Let’s start with that.

IF  EXISTS (
SELECT *
FROM sys.check_constraints
WHERE
object_id = OBJECT_ID(N'[Sales].[CK_SalesOrderHeader_Freight]’)
AND parent_object_id = OBJECT_ID(N'[Sales].[SalesOrderHeader]’))

ALTER TABLE [Sales].[SalesOrderHeader] DROP CONSTRAINT [CK_SalesOrderHeader_Freight]
GO

Of course, you could simply run the ALTER TABLE…DROP CONSTRAINT statement.  But wrapping the whole thing in an IF EXISTS check will make sure it’s there first.  SSMS will write this script for you if you open up navigate to the table, then open constraints, then right click on the constraint and choose “Script Constraint as” -> DROP To.

Now that the Constraint is removed, our insert would work.  But they could just easily entered a ship date of July 1st, and entered no shipping.  We have to CHECK for that condition and prevent it.

Now you’ll need to know two things.
How SQL evaluates logical AND and OR operations together.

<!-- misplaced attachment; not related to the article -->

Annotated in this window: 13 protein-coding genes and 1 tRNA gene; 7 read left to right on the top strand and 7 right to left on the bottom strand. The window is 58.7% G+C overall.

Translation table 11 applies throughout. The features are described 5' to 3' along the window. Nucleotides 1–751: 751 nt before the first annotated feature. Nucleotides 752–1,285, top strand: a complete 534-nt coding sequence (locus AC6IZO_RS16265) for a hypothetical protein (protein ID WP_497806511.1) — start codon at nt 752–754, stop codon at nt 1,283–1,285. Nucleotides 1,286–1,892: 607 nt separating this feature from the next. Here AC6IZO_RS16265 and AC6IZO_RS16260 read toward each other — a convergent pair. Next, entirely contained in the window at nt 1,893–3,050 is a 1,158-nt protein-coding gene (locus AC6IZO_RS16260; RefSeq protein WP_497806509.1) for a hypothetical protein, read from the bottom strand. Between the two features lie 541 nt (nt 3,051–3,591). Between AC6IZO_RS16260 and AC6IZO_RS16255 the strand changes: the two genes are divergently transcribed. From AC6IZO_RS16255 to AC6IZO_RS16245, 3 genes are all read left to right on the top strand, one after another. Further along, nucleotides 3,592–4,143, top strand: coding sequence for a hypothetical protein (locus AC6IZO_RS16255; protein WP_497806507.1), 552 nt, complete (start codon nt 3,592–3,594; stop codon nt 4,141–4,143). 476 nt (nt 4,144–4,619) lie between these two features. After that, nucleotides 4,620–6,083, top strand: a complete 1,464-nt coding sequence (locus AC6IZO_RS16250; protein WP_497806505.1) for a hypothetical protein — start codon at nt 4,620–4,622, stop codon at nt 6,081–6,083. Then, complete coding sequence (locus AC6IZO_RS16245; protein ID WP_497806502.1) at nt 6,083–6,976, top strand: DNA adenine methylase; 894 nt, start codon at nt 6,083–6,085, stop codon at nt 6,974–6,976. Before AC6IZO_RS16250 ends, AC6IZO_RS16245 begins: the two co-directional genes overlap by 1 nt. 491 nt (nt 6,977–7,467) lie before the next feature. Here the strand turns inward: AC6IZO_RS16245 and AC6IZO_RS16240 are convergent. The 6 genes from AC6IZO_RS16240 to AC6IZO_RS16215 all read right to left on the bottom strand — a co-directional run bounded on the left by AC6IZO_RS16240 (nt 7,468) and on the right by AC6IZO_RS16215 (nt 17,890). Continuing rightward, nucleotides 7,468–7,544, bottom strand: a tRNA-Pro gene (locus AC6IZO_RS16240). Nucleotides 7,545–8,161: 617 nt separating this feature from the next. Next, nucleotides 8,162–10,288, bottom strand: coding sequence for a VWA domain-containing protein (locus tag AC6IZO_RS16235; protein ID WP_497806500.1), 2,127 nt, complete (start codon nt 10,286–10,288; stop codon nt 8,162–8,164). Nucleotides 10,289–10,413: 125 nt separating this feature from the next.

How to CREATE a CONSTRAINT.

First, Let’s talk about how AND and OR work together.  We’re checking the ShipDate and the Freight.  In one case if they are getting a shipment in November or December, there is no shipping.  BUT if they are shipping any other time of the year, there must be a shipping fee.

So you have the conditions
MONTH(shipDate) NOT IN (11,12) AND  Freight>=(0.00)
MONTH(shipDate) IN (11,12) AND Freight = 0

If you simply slapped an OR between these two it would actually select true for any case where freight is not free or the month is outside November or December.  The problem is that would allow a freight charge during November or December.

To make sure you get exactly the logic you want.  You should use Parenthesis.  That way you can set up boundaries for those evaluations that have to both be true.

So I’m going to check the following logic:

ALTER TABLE Sales.SalesOrderHeader  WITH CHECK ADD
CONSTRAINT CK_SalesOrderHeader_Freight
CHECK (
( MONTH(shipDate) NOT IN (11,12) AND  Freight>=(0.00) )
OR
( MONTH(shipDate) IN (11,12) AND Freight = 0 )
)
GO